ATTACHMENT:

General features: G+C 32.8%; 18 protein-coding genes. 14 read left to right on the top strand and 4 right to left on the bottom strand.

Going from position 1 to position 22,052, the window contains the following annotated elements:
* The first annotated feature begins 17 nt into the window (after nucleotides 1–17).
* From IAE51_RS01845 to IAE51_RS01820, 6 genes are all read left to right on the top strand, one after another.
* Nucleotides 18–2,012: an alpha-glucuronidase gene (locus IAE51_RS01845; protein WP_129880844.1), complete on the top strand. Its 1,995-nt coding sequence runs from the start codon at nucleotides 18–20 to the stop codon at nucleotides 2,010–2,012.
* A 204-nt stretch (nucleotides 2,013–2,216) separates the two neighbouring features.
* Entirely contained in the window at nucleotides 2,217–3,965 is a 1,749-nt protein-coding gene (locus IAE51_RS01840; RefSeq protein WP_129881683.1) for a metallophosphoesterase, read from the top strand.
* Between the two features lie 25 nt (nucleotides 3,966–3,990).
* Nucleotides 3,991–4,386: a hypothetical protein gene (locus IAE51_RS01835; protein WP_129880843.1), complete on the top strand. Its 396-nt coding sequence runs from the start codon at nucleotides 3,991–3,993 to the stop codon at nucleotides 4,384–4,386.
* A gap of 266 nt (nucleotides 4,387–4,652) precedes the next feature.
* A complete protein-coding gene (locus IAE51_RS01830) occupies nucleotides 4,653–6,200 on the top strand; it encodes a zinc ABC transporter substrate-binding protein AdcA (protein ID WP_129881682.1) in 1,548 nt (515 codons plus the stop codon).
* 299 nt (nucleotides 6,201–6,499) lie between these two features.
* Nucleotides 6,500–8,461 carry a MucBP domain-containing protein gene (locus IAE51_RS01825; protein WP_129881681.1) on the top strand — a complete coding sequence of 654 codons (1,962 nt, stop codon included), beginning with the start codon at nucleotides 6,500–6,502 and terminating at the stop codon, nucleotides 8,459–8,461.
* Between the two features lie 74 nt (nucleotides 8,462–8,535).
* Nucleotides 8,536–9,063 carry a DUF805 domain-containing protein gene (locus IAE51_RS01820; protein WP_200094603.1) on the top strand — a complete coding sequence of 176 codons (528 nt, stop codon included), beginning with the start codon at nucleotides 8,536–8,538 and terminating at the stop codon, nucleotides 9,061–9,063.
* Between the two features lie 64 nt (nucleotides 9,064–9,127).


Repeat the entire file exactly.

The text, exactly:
General features: G+C 32.8%; 18 protein-coding genes. 14 read left to right on the top strand and 4 right to left on the bottom strand.

Going from position 1 to position 22,052, the window contains the following annotated elements:
* The first annotated feature begins 17 nt into the window (after nucleotides 1–17).
* From IAE51_RS01845 to IAE51_RS01820, 6 genes are all read left to right on the top strand, one after another.
* Nucleotides 18–2,012: an alpha-glucuronidase gene (locus IAE51_RS01845; protein WP_129880844.1), complete on the top strand. Its 1,995-nt coding sequence runs from the start codon at nucleotides 18–20 to the stop codon at nucleotides 2,010–2,012.
* A 204-nt stretch (nucleotides 2,013–2,216) separates the two neighbouring features.
* Entirely contained in the window at nucleotides 2,217–3,965 is a 1,749-nt protein-coding gene (locus IAE51_RS01840; RefSeq protein WP_129881683.1) for a metallophosphoesterase, read from the top strand.
* Between the two features lie 25 nt (nucleotides 3,966–3,990).
* Nucleotides 3,991–4,386: a hypothetical protein gene (locus IAE51_RS01835; protein WP_129880843.1), complete on the top strand. Its 396-nt coding sequence runs from the start codon at nucleotides 3,991–3,993 to the stop codon at nucleotides 4,384–4,386.
* A gap of 266 nt (nucleotides 4,387–4,652) precedes the next feature.
* A complete protein-coding gene (locus IAE51_RS01830) occupies nucleotides 4,653–6,200 on the top strand; it encodes a zinc ABC transporter substrate-binding protein AdcA (protein ID WP_129881682.1) in 1,548 nt (515 codons plus the stop codon).
* 299 nt (nucleotides 6,201–6,499) lie between these two features.
* Nucleotides 6,500–8,461 carry a MucBP domain-containing protein gene (locus IAE51_RS01825; protein WP_129881681.1) on the top strand — a complete coding sequence of 654 codons (1,962 nt, stop codon included), beginning with the start codon at nucleotides 6,500–6,502 and terminating at the stop codon, nucleotides 8,459–8,461.
* Between the two features lie 74 nt (nucleotides 8,462–8,535).
* Nucleotides 8,536–9,063 carry a DUF805 domain-containing protein gene (locus IAE51_RS01820; protein WP_200094603.1) on the top strand — a complete coding sequence of 176 codons (528 nt, stop codon included), beginning with the start codon at nucleotides 8,536–8,538 and terminating at the stop codon, nucleotides 9,061–9,063.
* Between the two features lie 64 nt (nucleotides 9,064–9,127).